Race Re-Cap: Thames Turbo Triathlon

Arriving at Hampton Pool at 5:45am on Easter Monday after an hour’s drive across London, I must admit I did question my sanity! It was still pitch-black dark as we racked our bikes on the soggy grass beside the open-air pool. 

I had won an entry to the Thames Turbo triathlon through PowerBar on Twitter, however I hadn’t realised how early the race started! 

This race forms the first fixture in the London League for 2015. The London League is a series of events spanning the season from April to October, comprising of triathlons, aquathlons and duathlons. These races are designed to allow triathlon clubs across London to support each others events, compete against each other and generate a healthy environment for improving performance, encouraging participation and having fun. A scoring system is in place to allow clubs to accumulate points at the London League over the season. This particular event was hosted by the Thames Turbo Triathlon Club who are based in Hampton, Middlesex. 

Dean, a friend from Havering Tri was also at Hampton Pool bright and early to represent our club. He assured me that the open-air pool was warmer than it looked and this would be a fantastic race to get the season off to a great start!

Hampton Pool


Swim
Swimmers were set off based on their predicted time for the 426m swim. I usually consider myself to be quite a slow swimmer, so I was pleased to find out that I would be set off slightly later in the morning as there would be 241 people who are slower than me!

Queuing to start the race in my lycra trisuit, I dipped my feet into the babies pool which was like a hot bath. I felt really reluctant to start the race and longed to be back home in bed enjoying the Bank Holiday.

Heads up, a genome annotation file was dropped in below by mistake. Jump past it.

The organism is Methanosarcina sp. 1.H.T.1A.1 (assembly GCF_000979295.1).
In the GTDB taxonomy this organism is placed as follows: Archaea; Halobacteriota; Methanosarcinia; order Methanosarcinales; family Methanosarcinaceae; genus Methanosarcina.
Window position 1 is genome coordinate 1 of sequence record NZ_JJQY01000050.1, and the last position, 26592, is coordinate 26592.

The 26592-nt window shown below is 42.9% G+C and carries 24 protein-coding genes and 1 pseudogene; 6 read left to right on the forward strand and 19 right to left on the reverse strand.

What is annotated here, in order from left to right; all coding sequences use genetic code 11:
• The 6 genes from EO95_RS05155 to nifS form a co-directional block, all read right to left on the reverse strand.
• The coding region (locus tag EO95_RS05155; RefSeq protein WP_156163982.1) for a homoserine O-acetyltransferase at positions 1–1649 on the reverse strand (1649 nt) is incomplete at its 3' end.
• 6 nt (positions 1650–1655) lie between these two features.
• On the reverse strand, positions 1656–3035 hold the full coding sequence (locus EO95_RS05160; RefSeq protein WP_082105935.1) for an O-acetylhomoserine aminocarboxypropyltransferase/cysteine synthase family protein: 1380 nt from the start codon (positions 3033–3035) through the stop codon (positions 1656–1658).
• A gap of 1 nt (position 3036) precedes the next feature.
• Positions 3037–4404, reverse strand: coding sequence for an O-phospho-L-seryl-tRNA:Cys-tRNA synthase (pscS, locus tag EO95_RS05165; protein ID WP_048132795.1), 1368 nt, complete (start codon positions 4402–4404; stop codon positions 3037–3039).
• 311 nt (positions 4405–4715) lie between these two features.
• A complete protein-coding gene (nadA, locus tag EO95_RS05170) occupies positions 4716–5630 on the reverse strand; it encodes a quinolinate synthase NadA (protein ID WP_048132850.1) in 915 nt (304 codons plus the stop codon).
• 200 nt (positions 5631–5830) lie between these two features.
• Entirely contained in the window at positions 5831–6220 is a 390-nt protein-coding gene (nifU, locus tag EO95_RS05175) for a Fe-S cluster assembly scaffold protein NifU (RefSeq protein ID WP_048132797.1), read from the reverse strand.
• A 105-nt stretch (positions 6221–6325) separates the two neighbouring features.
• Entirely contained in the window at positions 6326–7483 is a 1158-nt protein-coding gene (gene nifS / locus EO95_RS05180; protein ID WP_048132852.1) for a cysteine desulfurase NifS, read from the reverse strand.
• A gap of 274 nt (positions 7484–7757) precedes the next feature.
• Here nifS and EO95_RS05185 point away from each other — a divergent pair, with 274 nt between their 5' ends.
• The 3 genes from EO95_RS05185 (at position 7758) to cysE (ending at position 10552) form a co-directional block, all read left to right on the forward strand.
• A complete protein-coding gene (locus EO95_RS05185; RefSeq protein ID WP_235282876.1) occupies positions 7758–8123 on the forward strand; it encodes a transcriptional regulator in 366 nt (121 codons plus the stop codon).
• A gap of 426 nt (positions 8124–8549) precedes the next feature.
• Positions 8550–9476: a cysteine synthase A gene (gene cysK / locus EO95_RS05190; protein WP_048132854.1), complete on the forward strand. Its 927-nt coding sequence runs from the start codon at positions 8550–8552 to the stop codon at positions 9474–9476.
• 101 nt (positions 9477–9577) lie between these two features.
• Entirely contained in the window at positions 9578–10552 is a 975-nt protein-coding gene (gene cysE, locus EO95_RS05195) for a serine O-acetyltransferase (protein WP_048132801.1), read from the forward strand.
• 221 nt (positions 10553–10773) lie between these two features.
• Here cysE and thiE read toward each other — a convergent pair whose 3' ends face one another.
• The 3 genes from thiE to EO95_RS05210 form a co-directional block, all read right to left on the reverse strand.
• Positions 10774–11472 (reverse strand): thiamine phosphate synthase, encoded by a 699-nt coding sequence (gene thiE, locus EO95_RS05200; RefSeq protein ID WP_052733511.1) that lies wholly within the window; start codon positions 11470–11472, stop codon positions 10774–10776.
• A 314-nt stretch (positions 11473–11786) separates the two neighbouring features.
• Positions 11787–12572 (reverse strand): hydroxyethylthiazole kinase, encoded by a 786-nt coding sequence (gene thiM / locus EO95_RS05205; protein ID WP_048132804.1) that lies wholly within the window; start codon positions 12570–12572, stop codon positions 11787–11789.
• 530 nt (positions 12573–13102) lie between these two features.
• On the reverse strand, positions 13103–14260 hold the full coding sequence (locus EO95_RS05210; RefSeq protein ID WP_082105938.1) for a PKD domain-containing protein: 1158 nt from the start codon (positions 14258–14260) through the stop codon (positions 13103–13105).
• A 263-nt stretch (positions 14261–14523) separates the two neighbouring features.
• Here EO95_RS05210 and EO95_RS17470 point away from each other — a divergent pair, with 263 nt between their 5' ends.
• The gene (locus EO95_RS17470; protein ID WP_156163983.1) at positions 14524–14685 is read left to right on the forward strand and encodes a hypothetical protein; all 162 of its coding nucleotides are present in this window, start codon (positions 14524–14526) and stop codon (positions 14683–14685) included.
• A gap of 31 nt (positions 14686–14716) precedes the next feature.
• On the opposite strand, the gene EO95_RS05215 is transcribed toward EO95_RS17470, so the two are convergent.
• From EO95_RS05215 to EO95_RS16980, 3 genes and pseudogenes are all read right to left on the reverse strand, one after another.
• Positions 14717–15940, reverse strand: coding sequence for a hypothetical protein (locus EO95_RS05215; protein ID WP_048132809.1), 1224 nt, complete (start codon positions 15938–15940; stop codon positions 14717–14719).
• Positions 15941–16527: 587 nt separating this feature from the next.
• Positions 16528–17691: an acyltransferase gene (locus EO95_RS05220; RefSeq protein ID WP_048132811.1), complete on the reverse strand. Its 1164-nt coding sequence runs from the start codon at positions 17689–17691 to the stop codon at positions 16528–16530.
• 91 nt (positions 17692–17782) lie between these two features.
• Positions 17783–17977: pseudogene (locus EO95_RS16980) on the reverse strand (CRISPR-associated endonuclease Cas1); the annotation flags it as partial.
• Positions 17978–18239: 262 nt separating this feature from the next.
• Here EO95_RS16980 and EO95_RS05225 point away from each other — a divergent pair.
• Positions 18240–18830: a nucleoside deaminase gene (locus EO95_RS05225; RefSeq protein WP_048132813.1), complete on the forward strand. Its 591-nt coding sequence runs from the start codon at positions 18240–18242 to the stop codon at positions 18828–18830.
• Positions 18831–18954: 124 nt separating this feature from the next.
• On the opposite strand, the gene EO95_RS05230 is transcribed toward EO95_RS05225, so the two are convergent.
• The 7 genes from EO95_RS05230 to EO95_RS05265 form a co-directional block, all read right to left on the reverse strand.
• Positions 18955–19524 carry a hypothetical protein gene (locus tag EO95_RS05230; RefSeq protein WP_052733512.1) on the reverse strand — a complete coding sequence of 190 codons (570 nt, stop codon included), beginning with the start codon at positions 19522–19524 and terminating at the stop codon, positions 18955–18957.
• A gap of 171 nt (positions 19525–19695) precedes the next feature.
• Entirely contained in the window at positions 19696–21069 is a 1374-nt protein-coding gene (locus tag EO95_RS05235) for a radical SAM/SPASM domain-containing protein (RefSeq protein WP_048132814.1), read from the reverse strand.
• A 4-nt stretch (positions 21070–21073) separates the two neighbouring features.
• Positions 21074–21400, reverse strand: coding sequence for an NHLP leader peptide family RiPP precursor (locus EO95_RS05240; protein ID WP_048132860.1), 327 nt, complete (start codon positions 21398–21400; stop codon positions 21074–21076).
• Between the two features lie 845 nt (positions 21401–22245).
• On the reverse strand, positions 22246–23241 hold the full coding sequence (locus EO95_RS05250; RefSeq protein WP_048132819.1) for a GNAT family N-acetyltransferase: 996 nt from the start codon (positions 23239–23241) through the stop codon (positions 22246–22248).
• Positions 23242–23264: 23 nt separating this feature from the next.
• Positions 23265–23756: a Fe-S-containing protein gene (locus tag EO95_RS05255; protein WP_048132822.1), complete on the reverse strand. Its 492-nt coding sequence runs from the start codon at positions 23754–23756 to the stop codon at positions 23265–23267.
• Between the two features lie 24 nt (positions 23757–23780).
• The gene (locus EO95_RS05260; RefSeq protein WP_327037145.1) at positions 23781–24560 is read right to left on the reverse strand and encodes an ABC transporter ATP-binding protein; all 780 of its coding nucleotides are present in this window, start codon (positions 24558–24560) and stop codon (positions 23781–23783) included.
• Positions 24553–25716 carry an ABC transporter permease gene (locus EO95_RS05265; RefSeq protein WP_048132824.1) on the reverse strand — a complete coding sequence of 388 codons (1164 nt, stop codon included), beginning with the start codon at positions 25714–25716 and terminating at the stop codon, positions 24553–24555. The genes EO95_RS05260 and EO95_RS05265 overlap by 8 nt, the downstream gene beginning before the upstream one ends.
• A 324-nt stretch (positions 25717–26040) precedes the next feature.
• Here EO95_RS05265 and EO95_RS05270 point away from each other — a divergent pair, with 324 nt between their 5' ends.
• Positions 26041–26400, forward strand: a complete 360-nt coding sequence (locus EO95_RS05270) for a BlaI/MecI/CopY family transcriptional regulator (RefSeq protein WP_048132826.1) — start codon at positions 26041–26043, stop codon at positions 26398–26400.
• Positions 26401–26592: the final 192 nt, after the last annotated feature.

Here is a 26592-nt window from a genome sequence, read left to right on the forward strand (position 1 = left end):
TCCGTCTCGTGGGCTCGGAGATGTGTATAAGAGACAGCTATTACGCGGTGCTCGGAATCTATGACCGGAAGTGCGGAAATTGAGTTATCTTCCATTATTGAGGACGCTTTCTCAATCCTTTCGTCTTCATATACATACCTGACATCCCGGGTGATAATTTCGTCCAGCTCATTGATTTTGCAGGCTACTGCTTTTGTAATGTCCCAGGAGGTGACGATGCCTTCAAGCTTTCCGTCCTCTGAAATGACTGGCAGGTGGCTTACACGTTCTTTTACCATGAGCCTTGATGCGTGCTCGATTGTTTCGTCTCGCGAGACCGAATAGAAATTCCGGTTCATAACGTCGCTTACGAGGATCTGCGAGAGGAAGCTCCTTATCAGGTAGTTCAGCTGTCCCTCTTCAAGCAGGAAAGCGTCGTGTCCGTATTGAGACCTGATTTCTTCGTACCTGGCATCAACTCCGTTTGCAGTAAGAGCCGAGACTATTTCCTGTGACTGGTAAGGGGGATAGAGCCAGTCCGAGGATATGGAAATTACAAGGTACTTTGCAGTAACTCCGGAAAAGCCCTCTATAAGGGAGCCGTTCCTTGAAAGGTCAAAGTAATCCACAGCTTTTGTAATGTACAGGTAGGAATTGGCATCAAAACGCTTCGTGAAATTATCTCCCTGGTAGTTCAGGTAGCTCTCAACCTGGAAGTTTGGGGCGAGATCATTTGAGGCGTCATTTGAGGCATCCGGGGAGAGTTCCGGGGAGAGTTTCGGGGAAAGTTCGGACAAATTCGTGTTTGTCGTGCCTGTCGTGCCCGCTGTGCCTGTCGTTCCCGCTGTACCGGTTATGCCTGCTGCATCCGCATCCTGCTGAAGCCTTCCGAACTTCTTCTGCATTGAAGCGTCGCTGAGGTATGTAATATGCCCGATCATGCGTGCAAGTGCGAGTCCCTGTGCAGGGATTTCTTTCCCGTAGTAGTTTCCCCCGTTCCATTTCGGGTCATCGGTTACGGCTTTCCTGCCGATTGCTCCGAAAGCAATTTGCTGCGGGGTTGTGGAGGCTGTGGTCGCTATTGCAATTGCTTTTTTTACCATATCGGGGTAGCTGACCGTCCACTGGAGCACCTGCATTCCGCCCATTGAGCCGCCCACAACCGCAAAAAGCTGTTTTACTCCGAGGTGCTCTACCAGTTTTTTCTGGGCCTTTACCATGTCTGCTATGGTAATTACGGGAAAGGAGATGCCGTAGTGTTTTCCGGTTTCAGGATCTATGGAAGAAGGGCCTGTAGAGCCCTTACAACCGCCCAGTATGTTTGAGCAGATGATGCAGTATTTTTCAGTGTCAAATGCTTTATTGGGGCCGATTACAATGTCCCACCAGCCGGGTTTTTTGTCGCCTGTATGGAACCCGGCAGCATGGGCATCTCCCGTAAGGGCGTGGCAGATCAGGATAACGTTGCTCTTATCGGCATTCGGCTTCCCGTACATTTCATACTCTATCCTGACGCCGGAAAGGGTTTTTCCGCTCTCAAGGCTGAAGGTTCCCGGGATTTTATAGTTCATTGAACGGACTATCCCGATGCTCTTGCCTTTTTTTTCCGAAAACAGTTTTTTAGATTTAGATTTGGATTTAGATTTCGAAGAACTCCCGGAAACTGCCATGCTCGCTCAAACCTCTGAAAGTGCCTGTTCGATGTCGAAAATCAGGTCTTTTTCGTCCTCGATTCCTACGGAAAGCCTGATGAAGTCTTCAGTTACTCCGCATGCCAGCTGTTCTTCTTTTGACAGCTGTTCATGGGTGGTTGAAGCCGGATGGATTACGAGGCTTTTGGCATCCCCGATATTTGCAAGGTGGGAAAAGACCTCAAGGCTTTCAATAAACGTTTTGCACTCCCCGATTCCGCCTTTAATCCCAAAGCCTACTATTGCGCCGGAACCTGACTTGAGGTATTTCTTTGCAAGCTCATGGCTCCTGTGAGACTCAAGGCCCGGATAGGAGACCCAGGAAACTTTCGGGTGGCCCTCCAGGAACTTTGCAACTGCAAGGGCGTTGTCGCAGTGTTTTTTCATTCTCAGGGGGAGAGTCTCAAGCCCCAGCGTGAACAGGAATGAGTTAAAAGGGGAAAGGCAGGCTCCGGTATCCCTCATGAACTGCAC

Around 7.40am, I was called over to start my wave. The marshall congratulated me on my first race in the Thames Turbo series, as he activated my chip timing and set me off into the water. True to Dean’s word, Hampton Pool was lovely and warm and I immediately realised how much I was going to enjoy this race.

Thames Turbo Triathlon


The 426m swim comprised of 12 lengths of the pool, ducking under the lane rope and moving across after each two lengths before exiting at the stairs on the opposite side of the pool. I quickly caught up with the swimmer ahead of me and tapped his feet. It’s race etiquette to move over and allow the swimmer behind you to pass, once you feel someone tapping your feet. However, this guy did not want to let me overtake! It was quite frustrating as I had to swim at his pace and couldn’t really get moving.

Thames Turbo Triathlon


I was out of the water in 9:10- I had hoped for a slightly quicker swim, but it was pretty much impossible to overtake the competitor ahead of me. I think I prefer open-water swimming for this reason- there is plenty of space to pass slower swimmers.

Transition 1
Taking off my swimming hat and goggles and searching for my bike, I felt the bitterly cold morning air hit my skin. I’d left a fleece-lined cycling jacket ready to put on over my soaking wet trisuit, I’d definitely need it for the cycle. 
Remembering my coach Mark’s words, I put on my helmet and fastened it before un-racking my bike. I know this rule, but it’s so easy to forget and risk a penalty when you are rushing through transition. Transition 1 took 2:09.